Clinton Suggests Race-Based College Aid Be Re-Examined
More than a year after his Administration settled a lingering public-policy question by issuing guidance declaring race-based scholarships legal, President Clinton has again thrust the issue into the spotlight.
Such scholarships fall into a "gray area" that needs to be re-examined, the President said at a March 3 news conference.
"The question is: If we're not for quotas in results, and we are for developing everyone's capacities, what do we do with all those rules and regulations and laws that really are in a gray area [such as] a minority scholarship?" Mr. Clinton said.
Education Department officials are reviewing the matter, along with other agency rules and regulations, as part of a governmentwide evaluation of affirmative-action policies that Mr. Clinton ordered in an effort to stave off expected Republican attacks.
Higher-education lobbyists said they were unsure what to make of the President's remarks.
"They were sufficiently ambiguous," said David R. Merkowitz, a spokesman for the American Council on Education. "You can always review policies," he said, but changing the Administration's position would "significantly reverse their legal staff."
Edward M. Elmendorf, the vice president for government relations for the American Association of State Colleges and Universities, said he would like "to see the issue get into a niche" where it is interpreted consistently.
However, Mr. Elmendorf noted, the legality of race-based aid will ultimately be determined by the U.S. Supreme Court. The University of Maryland is preparing an appeal to the High Court of a federal appeals-court ruling declaring such scholarships illegal.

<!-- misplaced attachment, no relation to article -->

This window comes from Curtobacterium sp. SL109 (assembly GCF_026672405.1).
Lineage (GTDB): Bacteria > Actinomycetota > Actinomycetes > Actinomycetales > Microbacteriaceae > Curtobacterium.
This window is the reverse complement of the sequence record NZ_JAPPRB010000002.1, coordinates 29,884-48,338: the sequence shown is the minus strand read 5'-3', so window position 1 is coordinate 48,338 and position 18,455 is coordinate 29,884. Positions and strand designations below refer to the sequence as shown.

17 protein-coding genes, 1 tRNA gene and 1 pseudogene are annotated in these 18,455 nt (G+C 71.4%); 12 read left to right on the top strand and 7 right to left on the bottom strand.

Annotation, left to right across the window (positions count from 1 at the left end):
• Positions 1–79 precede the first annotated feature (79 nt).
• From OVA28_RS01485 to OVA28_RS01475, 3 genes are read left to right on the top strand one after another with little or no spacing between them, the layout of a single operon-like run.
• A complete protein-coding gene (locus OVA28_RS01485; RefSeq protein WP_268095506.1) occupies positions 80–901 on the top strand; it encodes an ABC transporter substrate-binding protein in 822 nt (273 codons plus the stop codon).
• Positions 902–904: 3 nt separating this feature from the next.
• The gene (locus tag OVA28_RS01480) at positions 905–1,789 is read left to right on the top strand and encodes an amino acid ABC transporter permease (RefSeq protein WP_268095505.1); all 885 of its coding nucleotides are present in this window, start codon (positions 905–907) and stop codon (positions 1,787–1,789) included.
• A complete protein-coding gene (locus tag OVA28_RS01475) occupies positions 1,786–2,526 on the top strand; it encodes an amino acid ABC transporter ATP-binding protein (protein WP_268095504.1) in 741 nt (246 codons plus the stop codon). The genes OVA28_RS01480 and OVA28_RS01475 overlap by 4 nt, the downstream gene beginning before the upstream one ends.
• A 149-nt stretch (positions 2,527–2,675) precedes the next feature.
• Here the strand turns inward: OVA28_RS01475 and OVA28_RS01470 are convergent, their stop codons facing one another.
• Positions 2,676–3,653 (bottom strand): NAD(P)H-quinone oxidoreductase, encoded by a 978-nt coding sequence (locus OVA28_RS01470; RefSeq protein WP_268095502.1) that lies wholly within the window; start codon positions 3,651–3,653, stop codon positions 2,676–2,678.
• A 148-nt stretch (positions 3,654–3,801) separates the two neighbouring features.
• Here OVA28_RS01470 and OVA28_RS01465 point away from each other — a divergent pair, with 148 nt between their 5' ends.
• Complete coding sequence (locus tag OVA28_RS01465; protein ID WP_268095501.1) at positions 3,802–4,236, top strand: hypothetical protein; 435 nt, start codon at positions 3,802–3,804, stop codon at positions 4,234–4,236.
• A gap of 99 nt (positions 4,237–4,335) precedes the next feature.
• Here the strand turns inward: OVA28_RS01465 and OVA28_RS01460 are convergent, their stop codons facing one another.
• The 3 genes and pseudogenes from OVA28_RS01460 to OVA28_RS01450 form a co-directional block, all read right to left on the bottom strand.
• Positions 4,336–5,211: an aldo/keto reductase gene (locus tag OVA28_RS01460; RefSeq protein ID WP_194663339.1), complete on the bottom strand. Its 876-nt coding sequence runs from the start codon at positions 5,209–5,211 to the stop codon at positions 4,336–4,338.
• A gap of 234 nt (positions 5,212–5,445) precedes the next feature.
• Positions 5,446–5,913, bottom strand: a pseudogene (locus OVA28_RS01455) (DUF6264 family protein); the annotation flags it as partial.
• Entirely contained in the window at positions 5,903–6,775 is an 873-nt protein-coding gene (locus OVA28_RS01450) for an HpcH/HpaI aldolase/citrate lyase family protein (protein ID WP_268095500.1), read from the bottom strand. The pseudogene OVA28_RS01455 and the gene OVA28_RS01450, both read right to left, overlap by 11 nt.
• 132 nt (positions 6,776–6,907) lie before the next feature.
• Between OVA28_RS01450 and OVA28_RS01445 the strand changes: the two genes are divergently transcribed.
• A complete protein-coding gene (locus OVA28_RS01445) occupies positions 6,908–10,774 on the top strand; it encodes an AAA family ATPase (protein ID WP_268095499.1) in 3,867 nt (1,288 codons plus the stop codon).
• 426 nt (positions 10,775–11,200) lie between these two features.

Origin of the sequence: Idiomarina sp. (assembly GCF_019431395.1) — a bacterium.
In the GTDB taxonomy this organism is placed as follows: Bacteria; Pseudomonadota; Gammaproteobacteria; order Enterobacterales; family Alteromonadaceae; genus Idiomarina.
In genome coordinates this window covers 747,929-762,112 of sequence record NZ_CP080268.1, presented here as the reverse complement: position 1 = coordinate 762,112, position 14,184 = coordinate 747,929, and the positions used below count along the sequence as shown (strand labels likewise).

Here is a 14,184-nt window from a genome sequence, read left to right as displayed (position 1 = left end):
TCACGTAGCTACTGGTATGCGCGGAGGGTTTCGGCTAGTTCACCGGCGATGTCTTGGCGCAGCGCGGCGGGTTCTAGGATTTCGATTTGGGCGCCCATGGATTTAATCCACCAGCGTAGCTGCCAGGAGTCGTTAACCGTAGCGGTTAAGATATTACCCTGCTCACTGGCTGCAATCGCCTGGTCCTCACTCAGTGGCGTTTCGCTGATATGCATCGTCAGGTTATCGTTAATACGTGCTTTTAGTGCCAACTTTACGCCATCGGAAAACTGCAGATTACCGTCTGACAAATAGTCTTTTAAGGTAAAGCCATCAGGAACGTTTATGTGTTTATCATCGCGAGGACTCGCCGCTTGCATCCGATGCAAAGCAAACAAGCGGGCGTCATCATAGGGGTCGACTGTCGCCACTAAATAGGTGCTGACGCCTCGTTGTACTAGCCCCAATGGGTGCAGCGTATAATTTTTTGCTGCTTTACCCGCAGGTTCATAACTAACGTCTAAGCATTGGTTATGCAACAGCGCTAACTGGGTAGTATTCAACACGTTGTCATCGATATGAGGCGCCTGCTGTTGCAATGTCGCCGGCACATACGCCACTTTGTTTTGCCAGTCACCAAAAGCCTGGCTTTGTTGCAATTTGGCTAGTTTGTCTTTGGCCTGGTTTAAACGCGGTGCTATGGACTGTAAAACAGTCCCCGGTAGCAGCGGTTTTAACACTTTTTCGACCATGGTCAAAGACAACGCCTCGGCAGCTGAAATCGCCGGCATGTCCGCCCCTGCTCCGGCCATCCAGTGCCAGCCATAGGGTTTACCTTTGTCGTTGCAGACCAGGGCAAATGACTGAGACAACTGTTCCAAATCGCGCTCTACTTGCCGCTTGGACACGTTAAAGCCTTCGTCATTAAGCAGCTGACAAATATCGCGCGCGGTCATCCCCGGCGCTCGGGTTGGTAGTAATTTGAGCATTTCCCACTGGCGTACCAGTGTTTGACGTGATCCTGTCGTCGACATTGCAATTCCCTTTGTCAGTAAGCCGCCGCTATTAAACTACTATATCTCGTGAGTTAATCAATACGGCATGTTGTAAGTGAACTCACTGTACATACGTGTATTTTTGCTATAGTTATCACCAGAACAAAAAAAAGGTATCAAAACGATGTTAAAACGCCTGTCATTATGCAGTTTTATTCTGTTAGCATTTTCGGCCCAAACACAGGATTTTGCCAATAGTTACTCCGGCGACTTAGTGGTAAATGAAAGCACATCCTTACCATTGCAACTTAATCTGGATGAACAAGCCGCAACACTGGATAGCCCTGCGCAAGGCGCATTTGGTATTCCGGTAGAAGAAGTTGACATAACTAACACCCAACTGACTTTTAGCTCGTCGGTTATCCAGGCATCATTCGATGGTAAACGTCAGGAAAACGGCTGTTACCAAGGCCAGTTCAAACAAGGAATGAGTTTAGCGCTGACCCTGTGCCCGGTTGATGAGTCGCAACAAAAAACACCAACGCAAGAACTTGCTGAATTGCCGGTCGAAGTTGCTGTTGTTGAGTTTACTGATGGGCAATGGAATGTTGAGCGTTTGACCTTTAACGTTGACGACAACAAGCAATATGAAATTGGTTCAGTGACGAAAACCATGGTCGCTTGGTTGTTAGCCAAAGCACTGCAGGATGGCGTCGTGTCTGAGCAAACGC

In February 1994, Secretary of Education Richard W. Riley said race-exclusive scholarships could be used, among other conditions, to remedy past bias and to promote diversity. (See Education Week, Feb. 23, 1994.)
That interpretation differed from one issued in December 1991 by former Secretary Lamar Alexander, who said race could be one of several factors, such as financial need, in awarding aid. Race-exclusive scholarships could be used to remedy discrimination if ordered by the courts, he said.
For years, colleges had used such scholarships to increase access for minorities. They became a hot issue in December 1990, when Michael L. Williams, then the Education Department's assistant secretary for civil rights, said they violated Title VI of the Civil Rights Act of 1964.
Turning to another issue, President Clinton devoted a six-minute radio address the day after his affirmative-action remarks to efforts by House Republicans to eliminate the Safe and Drug-Free Schools program. He claimed that thousands of students would be harmed if lawmakers cut the nearly $500 million appropriated for the program in this fiscal year.
The President reiterated his willingness to work with the Republican-controlled Congress to reduce spending, but said he would not go along with cuts in education programs.